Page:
Yes, mindfulness practices, relaxation techniques (such as progressive muscle relaxation or guided imagery), and mindfulness-based therapies (such as mindfulness-based stress reduction or MBSR) can be effective tools for managing symptoms of health anxiety and promoting emotional well-being.

What makes the cycle of health anxiety continue?

Compulsions or safety behaviors. This part of health anxiety (and we are talking about actions such as searching the internet for symptoms, excessively visiting the doctor, or asking your family members for reassurance) is what makes the cycle continue due to the reinforcing nature that it has on the condition. Compulsions serve to reinforce the danger signals that your brain sends to you when it is faced with an alarming idea (such as the possibility of having cancer). When a compulsion is performed, it confirms the concern has validity and it creates a sense of temporary relief from the associated anxiety. This relief feels much better than the discomfort of the anxiety (understandably), which in the future will make seeking relief even more tempting!

How is health anxiety diagnosed?

Health anxiety is typically diagnosed by a mental health professional, such as a psychiatrist or psychologist or other licensed metal health professionals , through a comprehensive evaluation of symptoms and medical history. The diagnosis may involve ruling out other medical or psychiatric conditions that could better explain the symptoms.

Is it common to have health anxiety during times of stress or uncertainty?

Yes, periods of increased stress or uncertainty, such as during a global pandemic or after experiencing a significant life event, can exacerbate health anxiety symptoms for some individuals. Heightened media coverage of health-related issues may also contribute to increased anxiety.

Can health anxiety be exacerbated by exposure to media or news coverage of health-related events?

Yes, exposure to sensationalized or alarming media coverage of health-related events, such as disease outbreaks or medical emergencies, can exacerbate health anxiety symptoms and increase feelings of fear and uncertainty. Limiting exposure to triggering media content may help manage anxiety.

Can health anxiety be cured?

While there is no definitive “cure” for health anxiety or other anxiety disorders, since they can come and go over the years, many individuals are able to manage their symptoms effectively with appropriate treatment and support. Learning to recognize and challenge anxious thoughts, developing healthy coping mechanisms, and addressing underlying issues contributing to anxiety can lead to significant improvement in symptoms and overall quality of life.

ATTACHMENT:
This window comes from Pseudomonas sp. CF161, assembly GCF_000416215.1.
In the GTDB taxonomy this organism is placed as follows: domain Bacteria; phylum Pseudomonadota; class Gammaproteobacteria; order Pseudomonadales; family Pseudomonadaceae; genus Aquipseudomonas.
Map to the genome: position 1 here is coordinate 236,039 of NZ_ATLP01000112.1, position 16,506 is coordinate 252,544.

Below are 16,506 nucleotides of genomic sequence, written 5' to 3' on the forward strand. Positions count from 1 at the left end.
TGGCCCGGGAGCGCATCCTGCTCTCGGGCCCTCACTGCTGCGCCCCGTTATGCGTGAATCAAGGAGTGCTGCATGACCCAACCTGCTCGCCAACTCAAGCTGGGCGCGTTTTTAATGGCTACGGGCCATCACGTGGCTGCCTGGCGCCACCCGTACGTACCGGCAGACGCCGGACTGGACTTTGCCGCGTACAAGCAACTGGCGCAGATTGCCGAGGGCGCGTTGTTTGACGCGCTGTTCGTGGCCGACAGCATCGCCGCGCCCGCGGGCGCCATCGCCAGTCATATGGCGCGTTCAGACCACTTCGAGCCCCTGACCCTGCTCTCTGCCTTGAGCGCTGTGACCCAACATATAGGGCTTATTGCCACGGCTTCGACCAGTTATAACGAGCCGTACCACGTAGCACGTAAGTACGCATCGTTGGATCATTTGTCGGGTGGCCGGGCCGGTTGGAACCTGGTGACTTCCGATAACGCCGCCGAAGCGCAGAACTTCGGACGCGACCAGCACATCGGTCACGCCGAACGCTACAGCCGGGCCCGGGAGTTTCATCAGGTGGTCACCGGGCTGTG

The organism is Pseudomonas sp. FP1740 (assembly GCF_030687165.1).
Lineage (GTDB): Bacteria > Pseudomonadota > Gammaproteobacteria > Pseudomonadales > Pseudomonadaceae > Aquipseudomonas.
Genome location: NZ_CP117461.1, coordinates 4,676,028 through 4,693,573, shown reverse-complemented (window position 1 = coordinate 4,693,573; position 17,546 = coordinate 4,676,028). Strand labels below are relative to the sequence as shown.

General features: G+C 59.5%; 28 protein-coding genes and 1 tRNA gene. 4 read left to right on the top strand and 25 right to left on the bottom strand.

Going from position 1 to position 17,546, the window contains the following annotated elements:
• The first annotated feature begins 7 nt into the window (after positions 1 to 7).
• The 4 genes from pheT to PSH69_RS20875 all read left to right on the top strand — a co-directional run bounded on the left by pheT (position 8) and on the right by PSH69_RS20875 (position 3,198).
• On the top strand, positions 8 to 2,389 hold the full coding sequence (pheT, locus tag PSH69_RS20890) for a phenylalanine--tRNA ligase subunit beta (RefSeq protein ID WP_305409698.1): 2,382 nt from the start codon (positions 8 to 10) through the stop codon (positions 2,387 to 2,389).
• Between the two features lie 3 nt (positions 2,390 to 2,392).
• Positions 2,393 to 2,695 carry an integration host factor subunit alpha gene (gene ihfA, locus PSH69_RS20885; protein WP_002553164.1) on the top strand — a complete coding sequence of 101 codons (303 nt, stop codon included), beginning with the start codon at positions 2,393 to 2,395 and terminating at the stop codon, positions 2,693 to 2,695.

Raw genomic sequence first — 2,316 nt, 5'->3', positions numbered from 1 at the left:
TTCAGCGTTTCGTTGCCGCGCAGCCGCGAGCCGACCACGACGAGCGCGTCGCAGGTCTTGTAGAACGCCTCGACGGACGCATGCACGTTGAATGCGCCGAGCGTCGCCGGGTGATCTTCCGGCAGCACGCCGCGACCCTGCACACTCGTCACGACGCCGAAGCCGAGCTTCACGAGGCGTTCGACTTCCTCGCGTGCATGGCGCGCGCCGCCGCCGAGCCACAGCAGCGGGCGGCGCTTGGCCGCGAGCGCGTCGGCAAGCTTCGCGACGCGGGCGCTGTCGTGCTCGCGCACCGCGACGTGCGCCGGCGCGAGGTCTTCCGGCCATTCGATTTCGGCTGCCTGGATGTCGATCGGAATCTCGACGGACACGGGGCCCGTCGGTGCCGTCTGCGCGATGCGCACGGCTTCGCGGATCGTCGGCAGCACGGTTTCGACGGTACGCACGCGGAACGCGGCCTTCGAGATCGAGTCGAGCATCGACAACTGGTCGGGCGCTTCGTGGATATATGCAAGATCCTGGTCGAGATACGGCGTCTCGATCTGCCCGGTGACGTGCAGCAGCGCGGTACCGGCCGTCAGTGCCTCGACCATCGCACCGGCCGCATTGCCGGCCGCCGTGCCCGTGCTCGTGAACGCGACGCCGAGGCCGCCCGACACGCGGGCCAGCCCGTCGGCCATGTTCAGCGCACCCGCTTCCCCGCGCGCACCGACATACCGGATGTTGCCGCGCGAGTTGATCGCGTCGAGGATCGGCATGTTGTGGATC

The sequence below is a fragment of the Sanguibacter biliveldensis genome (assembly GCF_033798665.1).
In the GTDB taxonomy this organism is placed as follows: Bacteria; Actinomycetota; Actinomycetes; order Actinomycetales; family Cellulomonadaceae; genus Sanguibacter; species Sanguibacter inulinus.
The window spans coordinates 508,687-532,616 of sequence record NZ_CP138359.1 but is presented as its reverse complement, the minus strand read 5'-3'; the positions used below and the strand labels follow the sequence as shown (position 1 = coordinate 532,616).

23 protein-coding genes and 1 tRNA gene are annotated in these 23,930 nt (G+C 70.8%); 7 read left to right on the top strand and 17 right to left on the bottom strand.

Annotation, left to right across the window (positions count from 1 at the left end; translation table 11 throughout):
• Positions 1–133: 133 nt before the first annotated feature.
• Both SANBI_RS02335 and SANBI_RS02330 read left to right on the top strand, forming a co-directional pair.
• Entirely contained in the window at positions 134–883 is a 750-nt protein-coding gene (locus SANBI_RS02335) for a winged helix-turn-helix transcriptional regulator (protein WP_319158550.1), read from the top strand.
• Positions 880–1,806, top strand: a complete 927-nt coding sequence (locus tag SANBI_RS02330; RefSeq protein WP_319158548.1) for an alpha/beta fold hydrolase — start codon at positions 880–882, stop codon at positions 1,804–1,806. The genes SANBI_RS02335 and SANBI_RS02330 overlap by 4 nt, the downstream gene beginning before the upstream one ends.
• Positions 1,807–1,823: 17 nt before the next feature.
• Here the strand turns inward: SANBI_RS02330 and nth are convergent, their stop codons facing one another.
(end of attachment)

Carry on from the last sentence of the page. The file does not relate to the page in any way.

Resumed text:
Is it possible for health anxiety to improve without professional treatment?

While some individuals may experience temporary relief from health anxiety symptoms without professional treatment, long-term improvement typically requires intervention from mental health professionals. Untreated health anxiety can persist and worsen over time, impacting various aspects of life.

How can friends and family members support someone with health anxiety?

Friends and family members can support someone with health anxiety by offering empathy, understanding, and encouragement to seek professional help. They can also help by avoiding reassurance-seeking behaviors and gently encouraging the individual to challenge some of the actions that they often perform such as searching online for symptoms, checking vital signs, etc.

Can health anxiety coexist with other mental health conditions?

es, health anxiety often coexists with other mental health conditions such as generalized anxiety disorder, panic disorder, obsessive-compulsive disorder (OCD), and depression. Treatment may need to address multiple underlying issues simultaneously.

Is it common for individuals with health anxiety to self-diagnose using online resources?

 Yes, individuals with health anxiety may frequently search for information about symptoms and medical conditions online, often leading to self-diagnosis and heightened anxiety. It’s important to use reputable sources of information and consult with healthcare professionals for accurate assessment and guidance.

Can health anxiety cause panic attacks or anxiety attacks?

Yes, health anxiety can trigger panic attacks or anxiety attacks, especially when individuals become overwhelmed by fearful thoughts and bodily sensations related to perceived health threats. Learning coping strategies to manage anxiety can help reduce the frequency and intensity of these episodes.